Monday 27 March 2017

Personal Advice from a Travelling Uni Student with OCD

As a lover of travel and long-term OCD sufferer, Jodie knows how the two can sometimes create an ugly mix making it harder to shhh that OCD bully inside your head. 
- Jodie Randell 

This article aims to assist anyone wishing to travel with OCD, by outlining some personal tips I have learnt. It is important to note that I am not a healthcare professional, and you should always consult a doctor for professional advice. 

Research your destination
I always hear people say it’s exciting to go to a destination blind-eyed but, in reality, that can create more problems than it’s worth. Researching your destination will minimise any unnecessary stresses that might push your OCD into alert mode! Find out simple things like the kind of laws and customs the country your visiting has, so you don’t stumble across any major surprises! Also, research more specific things, for example: if your travel insurance covers mental health; if your medication is legal and available abroad; if you're allowed to take any medication on the plane, and what mental health services are available at your destination. Be sure to check the FCO mental health page for more advice on travelling with a mental health issue.

Be aware of your fears, and rationalise them
Travelling can present OCD nightmares, such as fear of flying, fear of contamination or fear of being away from the ones you love. Ignoring these fears is much easier said than done, but if you try to rationalize the fears OCD creates, they should have far less of an impact on your wellbeing. If you’re scared of flying, look up information on the safety of flying, or take a fear of flying course. If you are unsure about eating abroad, research advice from the NHS on food abroad, or take some easy meals along such as porridge oats, which only requires boiling water, making it an quick and safe meal.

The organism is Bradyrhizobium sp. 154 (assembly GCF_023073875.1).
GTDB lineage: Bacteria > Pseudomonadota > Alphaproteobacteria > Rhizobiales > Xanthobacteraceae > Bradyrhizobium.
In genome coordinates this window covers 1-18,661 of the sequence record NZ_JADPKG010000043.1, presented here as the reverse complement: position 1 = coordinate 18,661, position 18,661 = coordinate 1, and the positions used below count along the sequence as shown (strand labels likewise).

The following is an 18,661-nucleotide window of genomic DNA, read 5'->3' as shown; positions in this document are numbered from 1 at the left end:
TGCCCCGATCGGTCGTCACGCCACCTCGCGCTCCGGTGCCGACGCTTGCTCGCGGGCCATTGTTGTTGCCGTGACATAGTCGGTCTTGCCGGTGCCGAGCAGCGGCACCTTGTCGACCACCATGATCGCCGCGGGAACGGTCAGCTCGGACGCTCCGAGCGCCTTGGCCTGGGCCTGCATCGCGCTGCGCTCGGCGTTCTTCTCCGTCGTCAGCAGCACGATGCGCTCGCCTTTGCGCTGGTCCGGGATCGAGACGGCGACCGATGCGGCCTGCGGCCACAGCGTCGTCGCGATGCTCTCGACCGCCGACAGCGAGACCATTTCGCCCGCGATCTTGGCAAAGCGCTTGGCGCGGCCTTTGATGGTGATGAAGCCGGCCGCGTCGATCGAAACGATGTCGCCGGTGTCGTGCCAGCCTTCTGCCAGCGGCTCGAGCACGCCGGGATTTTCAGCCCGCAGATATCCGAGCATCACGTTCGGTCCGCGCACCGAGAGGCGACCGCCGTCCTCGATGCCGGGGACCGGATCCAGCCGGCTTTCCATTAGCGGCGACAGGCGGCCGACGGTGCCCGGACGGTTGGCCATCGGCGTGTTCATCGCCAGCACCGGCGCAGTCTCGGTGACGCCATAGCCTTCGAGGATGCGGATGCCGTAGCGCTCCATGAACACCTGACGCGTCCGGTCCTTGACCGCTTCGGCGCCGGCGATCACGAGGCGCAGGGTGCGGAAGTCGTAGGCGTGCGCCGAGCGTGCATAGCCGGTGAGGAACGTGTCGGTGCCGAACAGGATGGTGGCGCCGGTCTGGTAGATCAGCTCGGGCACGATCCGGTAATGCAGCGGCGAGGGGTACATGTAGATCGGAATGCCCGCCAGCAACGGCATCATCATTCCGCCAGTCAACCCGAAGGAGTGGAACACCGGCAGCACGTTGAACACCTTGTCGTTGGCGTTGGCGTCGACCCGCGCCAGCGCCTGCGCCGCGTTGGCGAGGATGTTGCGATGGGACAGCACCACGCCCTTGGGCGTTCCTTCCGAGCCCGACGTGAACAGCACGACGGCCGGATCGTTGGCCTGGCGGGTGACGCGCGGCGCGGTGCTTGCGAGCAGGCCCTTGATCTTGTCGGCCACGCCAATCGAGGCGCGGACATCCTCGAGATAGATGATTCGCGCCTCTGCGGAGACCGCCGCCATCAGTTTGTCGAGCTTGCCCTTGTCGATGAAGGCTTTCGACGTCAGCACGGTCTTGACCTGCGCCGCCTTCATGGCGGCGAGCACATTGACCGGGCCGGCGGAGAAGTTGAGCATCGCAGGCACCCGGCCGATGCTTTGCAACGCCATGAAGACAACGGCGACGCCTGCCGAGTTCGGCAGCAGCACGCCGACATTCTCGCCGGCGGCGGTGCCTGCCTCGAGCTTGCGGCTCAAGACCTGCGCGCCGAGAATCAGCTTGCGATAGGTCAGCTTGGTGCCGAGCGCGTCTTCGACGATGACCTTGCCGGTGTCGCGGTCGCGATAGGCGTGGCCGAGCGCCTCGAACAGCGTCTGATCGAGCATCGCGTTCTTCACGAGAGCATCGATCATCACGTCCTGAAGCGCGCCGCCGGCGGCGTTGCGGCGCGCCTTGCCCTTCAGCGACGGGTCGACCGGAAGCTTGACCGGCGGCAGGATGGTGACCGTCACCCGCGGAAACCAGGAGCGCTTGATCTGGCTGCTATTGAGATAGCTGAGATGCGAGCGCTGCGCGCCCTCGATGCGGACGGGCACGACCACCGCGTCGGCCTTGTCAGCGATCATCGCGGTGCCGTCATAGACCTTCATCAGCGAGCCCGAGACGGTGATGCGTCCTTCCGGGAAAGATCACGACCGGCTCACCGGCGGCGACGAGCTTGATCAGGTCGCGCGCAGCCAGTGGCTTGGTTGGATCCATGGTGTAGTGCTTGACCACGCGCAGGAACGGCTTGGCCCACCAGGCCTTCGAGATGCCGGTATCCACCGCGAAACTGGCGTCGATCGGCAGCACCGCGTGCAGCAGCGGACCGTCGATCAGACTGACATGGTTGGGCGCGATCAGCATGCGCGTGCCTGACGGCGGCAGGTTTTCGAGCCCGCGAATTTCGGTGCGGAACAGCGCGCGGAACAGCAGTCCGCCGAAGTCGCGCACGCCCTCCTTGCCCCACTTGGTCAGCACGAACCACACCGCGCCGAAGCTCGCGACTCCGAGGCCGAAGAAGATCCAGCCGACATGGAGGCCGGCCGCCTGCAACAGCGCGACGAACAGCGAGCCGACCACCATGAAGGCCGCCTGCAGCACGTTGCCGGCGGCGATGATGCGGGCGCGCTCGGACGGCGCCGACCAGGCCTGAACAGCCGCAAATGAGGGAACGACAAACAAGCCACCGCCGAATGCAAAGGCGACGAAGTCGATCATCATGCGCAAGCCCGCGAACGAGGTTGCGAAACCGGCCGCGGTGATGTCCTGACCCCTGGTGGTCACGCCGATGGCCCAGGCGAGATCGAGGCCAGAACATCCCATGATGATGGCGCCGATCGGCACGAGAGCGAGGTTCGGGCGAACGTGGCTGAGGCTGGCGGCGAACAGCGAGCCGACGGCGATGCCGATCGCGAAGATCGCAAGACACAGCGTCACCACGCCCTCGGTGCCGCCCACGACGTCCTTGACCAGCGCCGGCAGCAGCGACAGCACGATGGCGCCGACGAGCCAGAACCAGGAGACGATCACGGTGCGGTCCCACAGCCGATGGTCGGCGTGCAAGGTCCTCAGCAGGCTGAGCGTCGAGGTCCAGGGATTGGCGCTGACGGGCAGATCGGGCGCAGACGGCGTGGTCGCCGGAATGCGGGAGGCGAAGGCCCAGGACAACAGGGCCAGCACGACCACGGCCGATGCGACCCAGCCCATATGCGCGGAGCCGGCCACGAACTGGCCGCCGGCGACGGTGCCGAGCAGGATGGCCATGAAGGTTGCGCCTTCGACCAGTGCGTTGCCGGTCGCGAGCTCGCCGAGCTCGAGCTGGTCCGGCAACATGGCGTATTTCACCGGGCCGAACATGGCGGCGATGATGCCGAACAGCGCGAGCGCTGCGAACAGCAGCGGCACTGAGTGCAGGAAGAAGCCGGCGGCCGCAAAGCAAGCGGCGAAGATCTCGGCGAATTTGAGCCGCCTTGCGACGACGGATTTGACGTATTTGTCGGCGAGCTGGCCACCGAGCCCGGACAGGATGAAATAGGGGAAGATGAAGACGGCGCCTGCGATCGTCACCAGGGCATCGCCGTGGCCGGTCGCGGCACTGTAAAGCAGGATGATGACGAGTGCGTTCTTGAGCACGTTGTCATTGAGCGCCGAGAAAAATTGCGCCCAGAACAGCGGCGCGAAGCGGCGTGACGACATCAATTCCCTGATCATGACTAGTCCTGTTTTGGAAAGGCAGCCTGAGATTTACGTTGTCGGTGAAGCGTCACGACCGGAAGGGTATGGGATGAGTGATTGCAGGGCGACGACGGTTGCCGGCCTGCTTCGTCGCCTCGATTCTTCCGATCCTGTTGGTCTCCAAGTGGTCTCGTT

Keep in touch with friends and family
Talking to your loved ones and having a bit of a giggle can distract you and bring you back to reality, positively impacting your day and your OCD! For me, when my OCD gets really bad I know my friends and family can cheer me up by a simple chat on the phone. Also, don’t be afraid to make new friends – you can learn many things from different people, including being introduced to other cultures and ways of thinking.

Plan your first couple of days
I find my OCD is worse when I do not have a set schedule. This is because my mind has time to wander and stress about the smallest things. So, make a set plan for your first couple of days, or even the first week. This eliminates the panic of organising things on the day in an unfamiliar place, making your mind less vulnerable to OCD!

Have down time and save money for rest days
OCD can be an exhausting game! Make sure you treat yourself and be kind to your mind by not overworking it – this will make it stronger to tackle that pesky bully OCD creates! Take a day to read your favourite book, listen to your favourite music, or simply swing on a hammock in the breeze. Set money aside for these rest days; perhaps there is a hot spring or spa around the corner you can immerse yourself in!

OCD can be exhausting and tough, but let's not allow the OCD bully win by stopping us do the things we love!

Going on a year abroad, and not sure what to expect? Visit our Year Abroad resource for lots of information and tips to read before you fly off!

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